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Assessing the relationship between community dispersion and disturbance in a soft‐sediment ecosystem

Gerwing, Travis G., Allen Gerwing, Alyssa M., Macdonald, Tara, Cox, Kieran, Juanes, Francis, Dudas, Sarah E.
Marine ecology 2018 v.39 no.4 pp. e12505
coasts, ecosystems, environmental assessment, littoral zone, British Columbia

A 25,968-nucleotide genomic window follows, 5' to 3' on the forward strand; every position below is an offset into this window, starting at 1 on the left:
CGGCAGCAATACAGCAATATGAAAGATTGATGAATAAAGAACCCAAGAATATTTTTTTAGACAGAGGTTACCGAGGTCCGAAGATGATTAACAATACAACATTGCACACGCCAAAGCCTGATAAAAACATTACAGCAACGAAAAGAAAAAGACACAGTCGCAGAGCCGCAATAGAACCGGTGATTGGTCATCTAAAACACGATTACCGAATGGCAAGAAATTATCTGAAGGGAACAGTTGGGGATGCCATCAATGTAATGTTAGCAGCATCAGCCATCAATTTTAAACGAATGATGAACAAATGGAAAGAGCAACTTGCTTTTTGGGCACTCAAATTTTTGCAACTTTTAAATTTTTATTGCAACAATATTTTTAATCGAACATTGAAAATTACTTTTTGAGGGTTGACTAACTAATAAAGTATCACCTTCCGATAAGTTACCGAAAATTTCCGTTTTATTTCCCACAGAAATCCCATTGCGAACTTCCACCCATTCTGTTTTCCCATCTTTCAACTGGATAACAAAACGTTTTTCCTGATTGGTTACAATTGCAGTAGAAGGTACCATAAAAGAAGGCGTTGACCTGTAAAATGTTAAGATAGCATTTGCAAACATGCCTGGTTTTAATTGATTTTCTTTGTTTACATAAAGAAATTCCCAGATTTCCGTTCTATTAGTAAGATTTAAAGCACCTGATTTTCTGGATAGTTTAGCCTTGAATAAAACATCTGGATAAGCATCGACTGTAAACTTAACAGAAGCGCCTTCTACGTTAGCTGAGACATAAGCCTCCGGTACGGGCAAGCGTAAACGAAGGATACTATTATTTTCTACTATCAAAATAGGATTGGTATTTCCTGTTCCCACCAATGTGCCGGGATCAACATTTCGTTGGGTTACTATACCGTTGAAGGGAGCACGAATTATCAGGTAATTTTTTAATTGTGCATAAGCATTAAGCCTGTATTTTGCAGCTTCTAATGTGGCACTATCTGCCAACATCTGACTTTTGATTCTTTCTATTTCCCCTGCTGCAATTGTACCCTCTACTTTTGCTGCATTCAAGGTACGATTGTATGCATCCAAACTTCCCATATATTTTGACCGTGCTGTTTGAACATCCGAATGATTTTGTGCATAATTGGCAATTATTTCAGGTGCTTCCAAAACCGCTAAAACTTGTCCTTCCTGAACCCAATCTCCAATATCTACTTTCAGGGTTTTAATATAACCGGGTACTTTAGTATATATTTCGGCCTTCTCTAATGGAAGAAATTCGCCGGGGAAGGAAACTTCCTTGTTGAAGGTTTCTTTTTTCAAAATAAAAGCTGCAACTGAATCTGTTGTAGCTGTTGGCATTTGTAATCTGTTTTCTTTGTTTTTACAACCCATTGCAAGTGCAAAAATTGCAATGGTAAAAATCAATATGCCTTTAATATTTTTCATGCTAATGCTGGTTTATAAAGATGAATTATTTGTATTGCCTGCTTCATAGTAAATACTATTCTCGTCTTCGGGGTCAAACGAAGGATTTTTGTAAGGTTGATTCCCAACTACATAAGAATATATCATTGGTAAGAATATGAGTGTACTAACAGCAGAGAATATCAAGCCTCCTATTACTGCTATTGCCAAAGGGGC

Disturbed ecosystems often exhibit increased community heterogeneity when compared to nondisturbed systems. One way to measure community heterogeneity is statistical dispersion, a measure of how variable individual samples are from the multivariate average of the community condition (species presence/absence and density). In more specific manner, dispersion measures the distance between an individual data point and the centroid, the multivariate average of all data points. Statistical dispersion may be an important parameter to include in environmental assessments, or in studies that attempt to understand the role of disturbances in structuring biological systems. However, disturbances have been observed to increase, decrease, or not impact community dispersion (or community heterogeneity). Therefore, the usefulness of dispersion in studying or identifying disturbances is unclear. We tested if a mechanical disturbance increased community dispersion using the infaunal community of the intertidal mudflats along the north coast of British Columbia, Canada. We observed no statistically significant increase in community dispersion with varying frequency and intensity of a mechanical disturbance. This is likely a result of disturbed and nondisturbed treatments being dominated by the same six taxa, thus minimizing dispersion. Therefore, in ecosystems where differences in community successional stages are subtle (a result of changes in relative abundance rather than species replacement), community dispersion may not be an informative parameter when investigating disturbance. Despite this, we suggest that dispersion can be a useful variable to include in studies attempting to understand or identify disturbances; however, dispersion should only be one parameter amongst many used to understand or identify disturbances.